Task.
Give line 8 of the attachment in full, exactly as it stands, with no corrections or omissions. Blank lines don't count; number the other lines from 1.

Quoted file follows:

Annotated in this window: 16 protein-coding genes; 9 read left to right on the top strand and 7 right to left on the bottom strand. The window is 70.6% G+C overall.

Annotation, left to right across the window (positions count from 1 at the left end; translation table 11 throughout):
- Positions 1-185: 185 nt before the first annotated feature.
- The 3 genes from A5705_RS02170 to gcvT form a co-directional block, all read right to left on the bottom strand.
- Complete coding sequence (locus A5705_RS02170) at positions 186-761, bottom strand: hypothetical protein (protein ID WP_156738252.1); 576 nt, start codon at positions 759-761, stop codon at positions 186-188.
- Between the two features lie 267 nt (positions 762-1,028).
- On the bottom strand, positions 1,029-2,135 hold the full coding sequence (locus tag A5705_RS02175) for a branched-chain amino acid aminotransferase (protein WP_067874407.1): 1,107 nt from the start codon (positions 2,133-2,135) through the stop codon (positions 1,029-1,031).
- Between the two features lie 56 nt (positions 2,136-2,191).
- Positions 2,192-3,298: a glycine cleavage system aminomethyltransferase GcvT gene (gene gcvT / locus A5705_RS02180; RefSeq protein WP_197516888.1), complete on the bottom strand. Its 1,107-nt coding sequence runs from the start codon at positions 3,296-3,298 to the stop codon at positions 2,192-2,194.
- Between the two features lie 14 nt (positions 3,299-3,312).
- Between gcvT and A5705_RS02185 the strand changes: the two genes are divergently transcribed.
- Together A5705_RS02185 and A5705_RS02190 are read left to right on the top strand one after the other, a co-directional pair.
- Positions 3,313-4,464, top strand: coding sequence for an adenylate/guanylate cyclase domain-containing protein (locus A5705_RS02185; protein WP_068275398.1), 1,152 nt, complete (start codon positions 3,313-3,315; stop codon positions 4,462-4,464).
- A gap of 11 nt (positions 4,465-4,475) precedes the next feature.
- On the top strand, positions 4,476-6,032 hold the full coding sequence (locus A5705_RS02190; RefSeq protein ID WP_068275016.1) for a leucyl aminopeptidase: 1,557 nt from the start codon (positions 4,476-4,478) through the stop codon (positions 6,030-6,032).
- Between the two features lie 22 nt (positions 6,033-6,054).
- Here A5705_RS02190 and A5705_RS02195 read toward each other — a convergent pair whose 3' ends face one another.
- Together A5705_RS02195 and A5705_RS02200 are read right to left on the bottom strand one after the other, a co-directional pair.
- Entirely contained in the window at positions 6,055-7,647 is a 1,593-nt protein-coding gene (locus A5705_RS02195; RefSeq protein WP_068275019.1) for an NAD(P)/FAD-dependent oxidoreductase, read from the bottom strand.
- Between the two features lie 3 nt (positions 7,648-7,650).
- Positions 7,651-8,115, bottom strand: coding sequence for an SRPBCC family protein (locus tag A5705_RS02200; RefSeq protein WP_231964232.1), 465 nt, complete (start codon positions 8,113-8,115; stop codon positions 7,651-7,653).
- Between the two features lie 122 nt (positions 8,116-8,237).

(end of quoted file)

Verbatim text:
- Between the two features lie 56 nt (positions 2,136-2,191).